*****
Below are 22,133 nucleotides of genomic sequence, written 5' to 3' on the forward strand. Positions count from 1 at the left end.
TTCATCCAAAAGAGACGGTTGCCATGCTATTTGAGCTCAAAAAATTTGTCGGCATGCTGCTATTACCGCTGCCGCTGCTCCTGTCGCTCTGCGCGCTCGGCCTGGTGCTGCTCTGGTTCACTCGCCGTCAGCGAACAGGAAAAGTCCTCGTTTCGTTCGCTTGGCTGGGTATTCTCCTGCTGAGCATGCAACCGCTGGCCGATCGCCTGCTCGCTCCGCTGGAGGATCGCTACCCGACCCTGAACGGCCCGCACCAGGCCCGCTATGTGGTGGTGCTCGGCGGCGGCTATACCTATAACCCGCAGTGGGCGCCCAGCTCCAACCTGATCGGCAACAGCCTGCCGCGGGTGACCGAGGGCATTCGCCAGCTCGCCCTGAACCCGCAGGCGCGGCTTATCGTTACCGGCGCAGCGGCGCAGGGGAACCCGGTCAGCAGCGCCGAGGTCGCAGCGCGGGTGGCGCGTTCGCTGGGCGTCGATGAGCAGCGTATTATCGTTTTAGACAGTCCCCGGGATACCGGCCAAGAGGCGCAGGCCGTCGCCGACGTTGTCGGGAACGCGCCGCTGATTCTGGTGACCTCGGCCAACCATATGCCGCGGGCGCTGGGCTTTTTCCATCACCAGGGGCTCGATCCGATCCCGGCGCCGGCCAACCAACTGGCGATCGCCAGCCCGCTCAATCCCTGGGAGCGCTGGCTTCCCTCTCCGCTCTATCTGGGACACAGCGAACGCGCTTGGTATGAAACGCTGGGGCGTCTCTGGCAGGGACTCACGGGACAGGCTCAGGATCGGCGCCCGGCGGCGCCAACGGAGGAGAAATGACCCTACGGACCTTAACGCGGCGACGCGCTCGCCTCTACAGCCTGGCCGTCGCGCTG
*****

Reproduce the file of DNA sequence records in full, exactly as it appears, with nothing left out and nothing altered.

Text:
Below are 22,133 nucleotides of genomic sequence, written 5' to 3' on the forward strand. Positions count from 1 at the left end.
TTCATCCAAAAGAGACGGTTGCCATGCTATTTGAGCTCAAAAAATTTGTCGGCATGCTGCTATTACCGCTGCCGCTGCTCCTGTCGCTCTGCGCGCTCGGCCTGGTGCTGCTCTGGTTCACTCGCCGTCAGCGAACAGGAAAAGTCCTCGTTTCGTTCGCTTGGCTGGGTATTCTCCTGCTGAGCATGCAACCGCTGGCCGATCGCCTGCTCGCTCCGCTGGAGGATCGCTACCCGACCCTGAACGGCCCGCACCAGGCCCGCTATGTGGTGGTGCTCGGCGGCGGCTATACCTATAACCCGCAGTGGGCGCCCAGCTCCAACCTGATCGGCAACAGCCTGCCGCGGGTGACCGAGGGCATTCGCCAGCTCGCCCTGAACCCGCAGGCGCGGCTTATCGTTACCGGCGCAGCGGCGCAGGGGAACCCGGTCAGCAGCGCCGAGGTCGCAGCGCGGGTGGCGCGTTCGCTGGGCGTCGATGAGCAGCGTATTATCGTTTTAGACAGTCCCCGGGATACCGGCCAAGAGGCGCAGGCCGTCGCCGACGTTGTCGGGAACGCGCCGCTGATTCTGGTGACCTCGGCCAACCATATGCCGCGGGCGCTGGGCTTTTTCCATCACCAGGGGCTCGATCCGATCCCGGCGCCGGCCAACCAACTGGCGATCGCCAGCCCGCTCAATCCCTGGGAGCGCTGGCTTCCCTCTCCGCTCTATCTGGGACACAGCGAACGCGCTTGGTATGAAACGCTGGGGCGTCTCTGGCAGGGACTCACGGGACAGGCTCAGGATCGGCGCCCGGCGGCGCCAACGGAGGAGAAATGACCCTACGGACCTTAACGCGGCGACGCGCTCGCCTCTACAGCCTGGCCGTCGCGCTG